Backgroundand objectives CD4+ regulatory T cells (Tregs) in human newborns are naïve but fully functional and essential in the maintenance of self-tolerance and immune homeostasis. Naïve Tregs are able to proliferate and still maintain suppressive ability after stimulation. The authors here asked whether bacteria that colonise the gut are able to induce proliferation of naïve Tregs from newborns.
Materials and methods Mononuclear cells were isolated from cord blood of healthy newborns and peripheral blood of healthy adults. The authors defined the regulatory T cells as the CD4+CD25+CD127low/neg T cells (Tregs) both in the subsequent cell sorting, the suppression assays and and when subdividing them into helios+ natural Tregs and peripherally induced heliosneg Tregs. The cell cultures were stimulated with UV-killed bacteria isolated from infants, here Escherichia coli, Staphylococcus aureus or Lactobacilli paracaseii. The authors also analysed the relation between gut bacterial colonisation and regulatory T cells in a prospective newborn-infant cohort of 64 children using multivariate factor analysis.
Results The proportion of Tregs out of CD4 cells was significantly lower in newborns compared to adults and newborns had a significantly higher fraction of helios+ natural Tregs compared to adults. Tregs from newborns suppressed autologous naïve CD4+ responder cells equally well as Tregs from adults. Stimulation with E.coli significantly expanded the proportion of Tregs of CD4+ T cells in newborns in contrast to adults. When subdivided into natural and induced Tregs the authors found that the expansion of the Tregs in newborns was more pronounced in the natural than in the induced Treg fraction. In the prospective newborn-infant cohort the authors found a positive association with early gut colonisation with E.coli but no other gut bacteria with the proportion of cytotoxic T lymphocyte antigen 4 (CTLA-4+) CD4+ T cells at 1 month of age.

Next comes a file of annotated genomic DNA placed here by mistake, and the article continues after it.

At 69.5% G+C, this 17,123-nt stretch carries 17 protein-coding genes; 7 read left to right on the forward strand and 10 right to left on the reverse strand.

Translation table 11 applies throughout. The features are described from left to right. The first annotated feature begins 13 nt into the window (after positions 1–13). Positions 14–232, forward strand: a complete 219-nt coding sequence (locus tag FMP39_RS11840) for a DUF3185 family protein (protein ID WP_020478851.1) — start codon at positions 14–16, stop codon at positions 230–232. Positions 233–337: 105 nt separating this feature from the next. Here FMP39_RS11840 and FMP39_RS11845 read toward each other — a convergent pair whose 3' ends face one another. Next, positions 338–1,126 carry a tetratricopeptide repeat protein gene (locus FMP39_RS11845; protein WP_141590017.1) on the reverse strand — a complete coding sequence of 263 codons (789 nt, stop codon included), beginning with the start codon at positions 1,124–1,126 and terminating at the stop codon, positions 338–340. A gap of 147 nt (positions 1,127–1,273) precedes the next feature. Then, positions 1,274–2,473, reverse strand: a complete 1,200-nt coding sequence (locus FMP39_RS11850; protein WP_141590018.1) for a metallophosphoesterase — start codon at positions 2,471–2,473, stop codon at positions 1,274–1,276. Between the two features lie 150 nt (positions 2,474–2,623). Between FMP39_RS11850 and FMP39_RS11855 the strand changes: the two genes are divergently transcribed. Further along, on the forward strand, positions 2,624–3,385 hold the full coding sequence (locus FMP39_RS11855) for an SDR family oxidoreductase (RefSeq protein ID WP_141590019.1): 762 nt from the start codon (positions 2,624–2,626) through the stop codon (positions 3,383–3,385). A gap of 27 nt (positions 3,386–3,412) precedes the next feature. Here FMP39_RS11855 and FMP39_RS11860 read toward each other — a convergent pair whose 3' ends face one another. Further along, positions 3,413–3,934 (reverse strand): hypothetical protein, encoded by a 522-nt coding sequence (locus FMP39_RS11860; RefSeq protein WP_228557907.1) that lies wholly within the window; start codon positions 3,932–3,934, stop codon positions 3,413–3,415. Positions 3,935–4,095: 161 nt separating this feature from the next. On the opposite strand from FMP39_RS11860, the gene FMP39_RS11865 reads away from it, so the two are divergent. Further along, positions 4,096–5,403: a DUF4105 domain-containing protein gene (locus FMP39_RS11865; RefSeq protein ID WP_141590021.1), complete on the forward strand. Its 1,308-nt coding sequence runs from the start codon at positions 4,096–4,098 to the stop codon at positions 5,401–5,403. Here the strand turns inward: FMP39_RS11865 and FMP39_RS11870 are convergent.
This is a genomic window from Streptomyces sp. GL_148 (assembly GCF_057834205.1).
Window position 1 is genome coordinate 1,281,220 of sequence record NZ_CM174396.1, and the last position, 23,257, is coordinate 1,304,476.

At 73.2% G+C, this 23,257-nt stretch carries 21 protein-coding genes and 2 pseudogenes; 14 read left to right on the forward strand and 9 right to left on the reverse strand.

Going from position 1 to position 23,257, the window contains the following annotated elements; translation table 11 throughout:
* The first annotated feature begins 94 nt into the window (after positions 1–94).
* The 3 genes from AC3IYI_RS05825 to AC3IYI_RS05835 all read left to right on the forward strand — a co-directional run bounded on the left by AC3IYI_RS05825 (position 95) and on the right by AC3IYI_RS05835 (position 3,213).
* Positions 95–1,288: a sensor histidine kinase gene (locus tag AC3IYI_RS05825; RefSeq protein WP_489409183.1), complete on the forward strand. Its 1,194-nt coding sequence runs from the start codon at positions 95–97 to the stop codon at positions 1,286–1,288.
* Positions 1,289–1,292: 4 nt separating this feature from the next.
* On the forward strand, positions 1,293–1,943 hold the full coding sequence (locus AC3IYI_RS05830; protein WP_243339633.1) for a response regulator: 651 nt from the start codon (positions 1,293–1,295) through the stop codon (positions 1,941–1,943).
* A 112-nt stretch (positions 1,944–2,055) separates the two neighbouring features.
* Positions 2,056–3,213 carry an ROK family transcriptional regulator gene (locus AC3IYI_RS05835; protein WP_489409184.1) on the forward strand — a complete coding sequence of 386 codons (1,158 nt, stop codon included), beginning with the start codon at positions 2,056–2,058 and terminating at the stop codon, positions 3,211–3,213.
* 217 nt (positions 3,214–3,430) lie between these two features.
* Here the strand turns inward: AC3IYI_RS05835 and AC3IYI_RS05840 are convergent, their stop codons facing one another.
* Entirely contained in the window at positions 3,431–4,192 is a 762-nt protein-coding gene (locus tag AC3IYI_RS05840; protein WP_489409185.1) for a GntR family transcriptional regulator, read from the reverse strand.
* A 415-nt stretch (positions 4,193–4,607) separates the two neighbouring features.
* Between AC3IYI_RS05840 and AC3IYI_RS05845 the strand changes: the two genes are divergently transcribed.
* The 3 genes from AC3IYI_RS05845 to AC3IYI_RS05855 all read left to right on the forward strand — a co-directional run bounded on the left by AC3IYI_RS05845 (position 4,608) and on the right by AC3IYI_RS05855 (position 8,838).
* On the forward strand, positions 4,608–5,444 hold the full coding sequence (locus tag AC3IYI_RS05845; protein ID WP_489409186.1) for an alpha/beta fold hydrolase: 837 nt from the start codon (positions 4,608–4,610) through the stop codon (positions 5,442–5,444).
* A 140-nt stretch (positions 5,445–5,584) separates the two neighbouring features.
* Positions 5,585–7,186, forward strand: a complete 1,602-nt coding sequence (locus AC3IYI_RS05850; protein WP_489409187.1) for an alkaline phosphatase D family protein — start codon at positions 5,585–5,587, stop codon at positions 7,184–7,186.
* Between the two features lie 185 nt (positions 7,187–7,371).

Conclusions E.coli expands the proportion of preferentially helios+ natural CD25+CD127low/neg regulatory T cells from newborn children in invitro experiments. These results were supported by the finding that early colonisation with E.coli and no other bacteria was associated to higher proportions of CTLA-4 positive CD4+ T cells in 1-month-old infants in the prospective newborn-infant cohort. Thus, intestinal colonisation with E.coli may play an important role in increasing the proportion of natural Tregs in infants, which may enhance the possibility of maintaining self-tolerance and immune homeostasis.